Beware! The locusts are swarming this summer
Farmer's Weekly|November 05, 2021
South Africa looks to be heading for another large-scale brown locust outbreak this season, according to Dr Gerhard Vedoorn of CropLife South Africa and Dr Roger Price of the Agricultural Research Council. They spoke to Glenneis Kriel about the most effective means of combating these swarms.
Glenneis Kriel

FAST FACTS

Government is ultimately responsible for managing locust outbreaks.

Outbreaks need to be reported as soon as possible.

New technologies, such as drones and a GPS-linked app, can improve control strategies.

Overall conditions favour the development of giant populations of brown locust (Locustana pardalina) this summer.Hundreds of adult swarms were reported in the Karoo during the autumn months of 2020 and 2021, and laid their eggs over a wide area. These lay dormant during winter, but are now hatching in large numbers. In addition, normal to above-normal summer rainfall has been forecast for South Africa, and this will increase the chances of survival for the hatching hoppers. According to Dr Gerhard Verdoorn, operations and stewardship manager at CropLife South Africa, widespread small outbreaks have already been reported in the Springbok and Concordia areas of the Northern Cape, and the GraaffReinett, Cradock and Aberdeen districts of the Eastern Cape. “These reports are worrying, as they were received much earlier than usual,” he says.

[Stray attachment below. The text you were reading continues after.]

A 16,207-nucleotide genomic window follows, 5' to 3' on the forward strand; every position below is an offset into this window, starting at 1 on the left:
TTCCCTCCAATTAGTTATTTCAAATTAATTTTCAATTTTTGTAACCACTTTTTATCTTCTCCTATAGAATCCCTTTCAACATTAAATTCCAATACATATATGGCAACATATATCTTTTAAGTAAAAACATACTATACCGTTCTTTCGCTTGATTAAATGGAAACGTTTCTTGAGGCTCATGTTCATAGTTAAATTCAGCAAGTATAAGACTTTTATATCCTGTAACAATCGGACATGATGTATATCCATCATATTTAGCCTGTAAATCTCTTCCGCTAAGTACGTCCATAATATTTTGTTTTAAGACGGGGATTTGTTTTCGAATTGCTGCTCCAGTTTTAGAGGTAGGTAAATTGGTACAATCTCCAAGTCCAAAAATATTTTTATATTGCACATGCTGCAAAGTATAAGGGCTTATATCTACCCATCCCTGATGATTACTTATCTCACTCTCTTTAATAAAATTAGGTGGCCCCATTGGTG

THE PROBLEM

Dr Roger Price, research team manager at the Agricultural Research Council’s Plant Health and Protection Unit, explains that L. pardalina is endemic to the Nama-Karoo region, which covers most of the Northern Cape and parts of the Eastern and Western Cape and southern Namibia.

It has an average lifespan of 78 days, with hatchlings developing through five stages, spanning about 56 days, before reaching sexual maturity. The female can produce up to 380 eggs in her lifetime.

The eggs, which are drought-resistant, survive the winter in the soil, and hatching takes place in spring when there is sufficient moisture in the soil and the ambient temperature rises. The eggs generally hatch a few hours after dawn, 10 to 14 days after being triggered by favourable climatic conditions.

The eggs can lie dormant in the soil for years, which can lead to outbreaks occurring soon after droughts have been broken.

Price says that the gradual build-up of eggs in the soil may have contributed to the outbreak in the Karoo that started in 2019 and developed into a serious outbreak in 2020 when rainfall increased following a seven-year drought.

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